YOUR HEALTHY PLATE: Quinoa, Squash and Bean Soup

Here’s a great, simple recipe from my friend’s friend’s daughter-in-law. We’re practically family! Check out Marci’s blog at veggingattheshore.com. You can say that YHIOYP sent you. P.S. Note the regionalism in her blog title: that kind of talk is something you’ll hear only in Philadelphia and South Jersey. If you live in that part of the country, you would never say that you’re going to the beach. It’s “down the shore” for you! So many great memories of the Jersey shore, where the food is great and the living is easy.

  • 1 lb. dried pinto beans, soaked overnight or at least 6 hours
  • 1 medium onion, chopped
  • 4 cloves garlic, minced
  • 3 c. winter squash, cubed
  • 1 bay leaf
  • 1 Tbsp. sweet paprika
  • 1 Tbsp. salt
  • 1 14 oz. can diced tomatoes with juice
  • 6 c. liquid (she uses 2 c. low-sodium vegetable broth plus 4 c. water, says any combination will do)
  • 1/2 c. quinoa (she uses red quinoa)
  • salt and pepper to taste
  • optional: chopped parsley or chopped basil

Place beans, onion, garlic, squash, 1 Tbsp. salt, paprika, bay leaf, tomatoes and liquid in slow cooker. Cover and cook on low for 4-6 hours. Check beans for softness after 4 hours. For last half hour add 1/2 c. quinoa. Stir and cover to cook for remaining time. Add salt and pepper to taste, with fresh herbs if using.

(adapted from NY Times, longer it sits, thicker it gets, freezes “perfectly”.)


Does This Nourish Me?

Here are some questions to ask yourself as you choose your foods:
“What should I be buying, preparing, and eating?”
“What should I be making for my family, or co-workers?”
“Does this provide me with nutrients and building blocks?”
“Does it help my body to grow, to heal, to be strong and healthy?”
“Does it nourish me?”

To thrive or not to thrive, that is the question.

Real food nourishes. We convert food molecules into muscles, bones, blood vessels. We use those molecules to strengthen our immune systems, to guide our brains to relax, to hike up hills and run marathons.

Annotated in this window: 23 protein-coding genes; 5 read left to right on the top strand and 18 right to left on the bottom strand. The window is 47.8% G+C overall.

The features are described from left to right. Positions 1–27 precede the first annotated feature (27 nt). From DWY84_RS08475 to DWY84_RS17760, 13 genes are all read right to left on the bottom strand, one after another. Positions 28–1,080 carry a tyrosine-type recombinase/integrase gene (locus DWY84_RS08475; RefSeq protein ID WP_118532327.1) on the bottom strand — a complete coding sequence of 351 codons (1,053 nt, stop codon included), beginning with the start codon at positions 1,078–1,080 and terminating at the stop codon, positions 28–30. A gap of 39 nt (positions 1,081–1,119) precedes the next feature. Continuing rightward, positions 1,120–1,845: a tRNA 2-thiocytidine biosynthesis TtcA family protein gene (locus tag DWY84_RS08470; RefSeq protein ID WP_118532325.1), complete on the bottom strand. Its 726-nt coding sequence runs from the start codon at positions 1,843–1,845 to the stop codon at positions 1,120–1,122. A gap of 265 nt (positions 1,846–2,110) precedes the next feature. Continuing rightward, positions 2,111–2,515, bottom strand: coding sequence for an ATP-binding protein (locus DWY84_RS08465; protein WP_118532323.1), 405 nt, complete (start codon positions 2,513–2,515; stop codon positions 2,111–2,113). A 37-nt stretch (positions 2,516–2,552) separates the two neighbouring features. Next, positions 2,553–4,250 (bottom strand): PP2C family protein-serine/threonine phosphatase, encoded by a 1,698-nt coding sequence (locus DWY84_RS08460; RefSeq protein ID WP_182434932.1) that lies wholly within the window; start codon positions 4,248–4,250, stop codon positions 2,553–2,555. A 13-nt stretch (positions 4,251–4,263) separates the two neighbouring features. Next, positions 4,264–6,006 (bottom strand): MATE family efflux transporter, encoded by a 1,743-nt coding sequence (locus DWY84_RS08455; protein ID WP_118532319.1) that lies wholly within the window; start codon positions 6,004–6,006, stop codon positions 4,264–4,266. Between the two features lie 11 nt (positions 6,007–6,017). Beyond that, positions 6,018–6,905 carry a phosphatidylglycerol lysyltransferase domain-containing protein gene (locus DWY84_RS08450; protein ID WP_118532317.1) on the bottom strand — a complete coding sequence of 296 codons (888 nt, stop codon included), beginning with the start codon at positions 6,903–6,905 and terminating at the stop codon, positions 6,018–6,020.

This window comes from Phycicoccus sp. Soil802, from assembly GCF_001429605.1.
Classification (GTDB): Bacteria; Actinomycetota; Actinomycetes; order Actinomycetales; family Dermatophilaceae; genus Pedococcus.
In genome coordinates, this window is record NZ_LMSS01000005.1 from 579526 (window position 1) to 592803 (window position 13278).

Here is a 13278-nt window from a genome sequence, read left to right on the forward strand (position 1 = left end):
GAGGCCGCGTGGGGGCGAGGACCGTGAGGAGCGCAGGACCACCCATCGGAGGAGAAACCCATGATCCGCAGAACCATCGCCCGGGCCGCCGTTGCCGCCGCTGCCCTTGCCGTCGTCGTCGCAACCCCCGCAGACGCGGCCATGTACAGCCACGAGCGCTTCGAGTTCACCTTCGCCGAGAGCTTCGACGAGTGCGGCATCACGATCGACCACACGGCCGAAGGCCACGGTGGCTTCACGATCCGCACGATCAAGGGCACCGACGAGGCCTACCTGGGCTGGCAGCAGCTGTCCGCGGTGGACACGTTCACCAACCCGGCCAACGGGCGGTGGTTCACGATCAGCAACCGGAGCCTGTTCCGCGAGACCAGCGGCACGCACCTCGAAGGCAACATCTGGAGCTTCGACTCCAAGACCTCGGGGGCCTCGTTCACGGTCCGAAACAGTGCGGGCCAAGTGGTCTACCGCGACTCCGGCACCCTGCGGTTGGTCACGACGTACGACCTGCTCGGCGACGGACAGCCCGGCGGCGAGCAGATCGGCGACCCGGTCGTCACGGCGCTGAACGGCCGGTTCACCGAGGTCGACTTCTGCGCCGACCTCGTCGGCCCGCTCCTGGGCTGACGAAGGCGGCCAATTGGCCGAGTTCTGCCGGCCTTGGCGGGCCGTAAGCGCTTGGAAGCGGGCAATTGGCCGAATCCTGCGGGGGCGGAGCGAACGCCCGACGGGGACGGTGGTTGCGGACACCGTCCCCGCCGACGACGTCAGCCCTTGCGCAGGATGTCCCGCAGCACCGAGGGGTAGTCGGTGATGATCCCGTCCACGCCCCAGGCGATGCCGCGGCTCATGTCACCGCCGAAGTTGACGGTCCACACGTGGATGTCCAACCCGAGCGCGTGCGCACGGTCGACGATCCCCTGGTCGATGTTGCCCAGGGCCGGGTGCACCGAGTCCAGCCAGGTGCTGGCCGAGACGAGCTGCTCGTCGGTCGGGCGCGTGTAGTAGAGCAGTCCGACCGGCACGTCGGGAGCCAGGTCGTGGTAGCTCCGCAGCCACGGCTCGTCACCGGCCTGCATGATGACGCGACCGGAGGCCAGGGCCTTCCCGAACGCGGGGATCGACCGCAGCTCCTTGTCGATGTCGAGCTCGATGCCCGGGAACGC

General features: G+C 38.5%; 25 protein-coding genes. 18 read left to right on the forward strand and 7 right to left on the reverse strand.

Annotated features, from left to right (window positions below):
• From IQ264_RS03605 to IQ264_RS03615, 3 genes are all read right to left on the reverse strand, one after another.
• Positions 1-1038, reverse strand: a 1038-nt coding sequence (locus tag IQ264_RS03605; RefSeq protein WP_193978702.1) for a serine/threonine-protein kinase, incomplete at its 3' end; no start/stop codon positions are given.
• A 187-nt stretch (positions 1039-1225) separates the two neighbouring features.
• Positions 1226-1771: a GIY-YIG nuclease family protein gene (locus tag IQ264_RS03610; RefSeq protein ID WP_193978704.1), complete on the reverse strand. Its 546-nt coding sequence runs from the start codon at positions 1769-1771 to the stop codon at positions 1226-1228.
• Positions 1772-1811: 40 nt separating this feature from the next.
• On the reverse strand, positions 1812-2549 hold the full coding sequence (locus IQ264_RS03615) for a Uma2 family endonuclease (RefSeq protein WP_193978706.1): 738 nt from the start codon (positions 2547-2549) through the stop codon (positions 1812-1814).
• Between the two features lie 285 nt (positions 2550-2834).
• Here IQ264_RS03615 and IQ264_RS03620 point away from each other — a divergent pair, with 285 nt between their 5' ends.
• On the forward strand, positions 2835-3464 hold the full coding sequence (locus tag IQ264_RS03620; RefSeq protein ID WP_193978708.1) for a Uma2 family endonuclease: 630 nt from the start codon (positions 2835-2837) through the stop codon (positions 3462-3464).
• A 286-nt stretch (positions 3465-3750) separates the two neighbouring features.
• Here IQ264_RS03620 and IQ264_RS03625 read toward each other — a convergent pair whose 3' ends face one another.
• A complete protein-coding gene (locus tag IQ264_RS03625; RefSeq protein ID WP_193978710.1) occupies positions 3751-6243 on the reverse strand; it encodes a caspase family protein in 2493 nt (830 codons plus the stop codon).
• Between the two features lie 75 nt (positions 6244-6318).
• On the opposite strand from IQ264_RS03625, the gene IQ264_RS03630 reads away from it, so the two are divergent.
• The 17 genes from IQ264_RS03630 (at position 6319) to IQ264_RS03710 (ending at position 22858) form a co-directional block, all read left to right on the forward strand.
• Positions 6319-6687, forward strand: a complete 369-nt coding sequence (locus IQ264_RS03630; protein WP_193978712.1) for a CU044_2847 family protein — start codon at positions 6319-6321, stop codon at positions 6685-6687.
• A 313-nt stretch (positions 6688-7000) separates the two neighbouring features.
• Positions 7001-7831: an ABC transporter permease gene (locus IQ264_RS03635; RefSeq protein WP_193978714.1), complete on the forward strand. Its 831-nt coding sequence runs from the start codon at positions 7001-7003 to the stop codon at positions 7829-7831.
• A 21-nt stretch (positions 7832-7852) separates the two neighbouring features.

Garbage in, garbage out. Sugar, Crisco®, food dye? Having some difficulty focusing? You might want to consider whether it’s your food choices.

I didn’t just wake up one morning and start eating like this. It’s been a process. First I stopped eating white flour. Then diet Coke. Then frozen fish sticks. Margarine. “Breakfast cereals.” I put that in quotes because it’s like “TV dinners.” When marketers tell me what to eat and when to eat it, that’s a very bad sign. “Lunchables,” there’s another one. No thanks.

Then there was the night years ago that I finally “flipped” the kitchen once and for all. My elementary-school-aged children threatened that “we’re gonna eat white bread at school!,” to which I replied, “You may eat anything you like when you’re at school or a friend’s house. I’m not saying you can’t eat white bread. I’m just saying that we won’t be having that in our kitchen anymore.” In the ensuing months they settled down a lot, especially when they noticed that they actually felt better.

Is it ever okay to eat “food-like items” that are not nourishing? Yes, just like it’s okay to go to the movies once in a while. But you probably wouldn’t want to live there.